- They're employee-owned. Any employee who's worked there for 7500 hours or five years is eligible to become an owner; of their 32 employees, 15 have an ownership stake, and they think four or five more will this year. And this isn't just financial partnership; the owners all have decision-making responsibility. This does a couple of things. First, there's not the situation where one person's driving and everyone else follows. Second, every time they hire a new employee, they're hiring a potential co-owner, so they take pretty good pains to bring on people who share their values.
- They do their work locally. They'll never become Skidmore Owings & Merrill, because they do their work in the community that they understand and that they value. They're building for their neighbors.
- They use reclaimed building materials, found objects, and very selective site-clearing practices. One of the ways that buildings fit their environments is when they're actually made out of their environments.
- They do the whole job. The company does the client work, the design work, the site work, the construction work, the finish work. They have subcontractors and suppliers with whom they have long-standing relationships. They never "throw it over the fence," as we used to say in the consulting world; they're responsible for every element of the work.
- They turn down work. They accept work that fits with their values (and state their guiding principles very clearly).
- They have a transparent pricing process. They bid the job (materials, labor, subcontractors, etc.), and add a profit number. If they come in at or under bid, they get the whole profit amount; if they run over without owner-approved changes, the overrun comes out of their profit envelope. The client knows every number in the process.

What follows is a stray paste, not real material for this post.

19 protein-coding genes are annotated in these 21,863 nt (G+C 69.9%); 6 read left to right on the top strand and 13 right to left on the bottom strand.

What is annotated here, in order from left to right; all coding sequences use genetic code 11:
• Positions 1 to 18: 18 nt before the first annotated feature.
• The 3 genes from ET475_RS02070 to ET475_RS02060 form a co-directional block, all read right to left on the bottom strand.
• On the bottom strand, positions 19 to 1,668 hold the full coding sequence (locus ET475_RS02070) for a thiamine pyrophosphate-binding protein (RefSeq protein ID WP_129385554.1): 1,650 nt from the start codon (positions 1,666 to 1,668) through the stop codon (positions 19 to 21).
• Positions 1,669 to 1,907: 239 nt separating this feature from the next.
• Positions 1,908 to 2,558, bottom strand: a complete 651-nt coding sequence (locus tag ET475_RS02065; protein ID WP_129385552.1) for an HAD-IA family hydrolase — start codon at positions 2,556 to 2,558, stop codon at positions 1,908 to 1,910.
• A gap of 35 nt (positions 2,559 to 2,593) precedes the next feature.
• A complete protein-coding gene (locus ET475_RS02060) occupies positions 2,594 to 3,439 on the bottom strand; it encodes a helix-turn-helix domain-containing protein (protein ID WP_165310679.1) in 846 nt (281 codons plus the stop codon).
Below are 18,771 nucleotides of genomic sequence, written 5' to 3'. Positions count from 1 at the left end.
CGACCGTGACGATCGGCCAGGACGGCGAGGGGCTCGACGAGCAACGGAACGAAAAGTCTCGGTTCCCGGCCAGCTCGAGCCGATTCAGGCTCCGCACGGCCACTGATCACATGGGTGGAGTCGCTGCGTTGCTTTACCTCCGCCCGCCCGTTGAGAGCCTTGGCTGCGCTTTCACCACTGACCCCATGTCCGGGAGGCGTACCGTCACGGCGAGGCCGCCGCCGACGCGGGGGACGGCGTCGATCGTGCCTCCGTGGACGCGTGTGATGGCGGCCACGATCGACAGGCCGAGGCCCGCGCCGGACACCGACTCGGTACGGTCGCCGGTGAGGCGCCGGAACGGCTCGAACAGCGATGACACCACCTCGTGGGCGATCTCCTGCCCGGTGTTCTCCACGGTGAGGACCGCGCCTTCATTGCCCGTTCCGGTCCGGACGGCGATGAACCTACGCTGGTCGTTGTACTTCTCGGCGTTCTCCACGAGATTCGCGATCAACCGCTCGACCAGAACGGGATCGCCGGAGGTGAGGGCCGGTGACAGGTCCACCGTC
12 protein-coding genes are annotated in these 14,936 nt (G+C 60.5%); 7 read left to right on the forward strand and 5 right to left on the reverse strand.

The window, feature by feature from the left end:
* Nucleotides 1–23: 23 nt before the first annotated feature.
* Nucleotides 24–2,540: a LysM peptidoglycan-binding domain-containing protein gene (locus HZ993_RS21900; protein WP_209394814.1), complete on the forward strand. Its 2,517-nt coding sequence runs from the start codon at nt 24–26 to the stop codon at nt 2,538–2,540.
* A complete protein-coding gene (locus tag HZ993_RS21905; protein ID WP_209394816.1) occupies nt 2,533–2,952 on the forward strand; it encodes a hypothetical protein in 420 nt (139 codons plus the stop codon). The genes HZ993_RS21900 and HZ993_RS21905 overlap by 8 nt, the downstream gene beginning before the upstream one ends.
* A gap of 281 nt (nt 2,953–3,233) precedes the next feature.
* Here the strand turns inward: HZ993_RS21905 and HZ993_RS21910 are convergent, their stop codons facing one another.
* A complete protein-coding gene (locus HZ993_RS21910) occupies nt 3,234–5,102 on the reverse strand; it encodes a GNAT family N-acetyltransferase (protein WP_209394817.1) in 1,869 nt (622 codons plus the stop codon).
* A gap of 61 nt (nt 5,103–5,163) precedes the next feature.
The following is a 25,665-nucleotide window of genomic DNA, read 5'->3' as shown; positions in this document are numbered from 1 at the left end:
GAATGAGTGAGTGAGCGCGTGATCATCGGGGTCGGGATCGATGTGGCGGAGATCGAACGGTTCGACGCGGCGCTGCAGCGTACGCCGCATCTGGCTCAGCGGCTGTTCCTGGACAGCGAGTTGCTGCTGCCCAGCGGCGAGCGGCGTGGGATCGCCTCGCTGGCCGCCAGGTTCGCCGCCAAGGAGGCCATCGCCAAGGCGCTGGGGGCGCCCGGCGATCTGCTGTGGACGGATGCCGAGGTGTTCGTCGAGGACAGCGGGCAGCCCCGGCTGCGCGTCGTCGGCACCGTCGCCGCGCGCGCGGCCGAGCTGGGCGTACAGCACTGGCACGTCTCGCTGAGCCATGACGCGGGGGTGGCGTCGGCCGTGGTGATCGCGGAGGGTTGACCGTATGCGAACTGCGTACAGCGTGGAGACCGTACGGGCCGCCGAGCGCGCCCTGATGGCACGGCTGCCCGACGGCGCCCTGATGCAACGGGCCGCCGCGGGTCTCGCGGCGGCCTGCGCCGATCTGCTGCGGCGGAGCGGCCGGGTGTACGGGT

- They have a simple and thorough programming process. And they're not asking their clients to do any design work; the only "traditional" programming question in their script is an approximation of how many square feet the client is after, and answering that question is clearly labeled as optional. Instead, they're building an emotional program, a set of criteria that fulfills the deeper stories we build from.
- They keep going after the building is done. They provide their homeowners with owner's manuals; they include post-occupancy work in their costing; they do a walk-through with the homeowner a year after handover.
- They're politically engaged. They have a stake in the Martha's Vineyard community, and work to facilitate strong discussions about its future. They strive to develop public transportation options, help the elderly to remain able to live there, and try to keep the economy vigorous enough to keep kids from having to depart in order to make their living.
- They're educators. Aside from going to conferences like the VBSR, they publish in design/build magazines, Fine Homebuilding, local newspapers and magazines, materials magazines (Timber Framing, Solar Today, etc.), and small business magazines.
- They build with craft and endurance in mind. As their website says, "If our buildings are not designed to last at least 250-300 years, we're not asking the right questions. Our industry is making buildings designed to last the life of a mortgage - they should last at least as long as ten."
Tuesday, May 20, 2008
Here's what Getting It Right looks like...
My partner was at a one-day conference last week, convened by Vermont Businesses for Social Responsibility. One of the speakers was John Abrams of South Mountain Company, a small design-build company located out on Martha's Vineyard. She was impressed with his talk, so I started poking around their web site (www.somoco.com). Now I'm impressed, too. Here's at least eleven ways they get it right.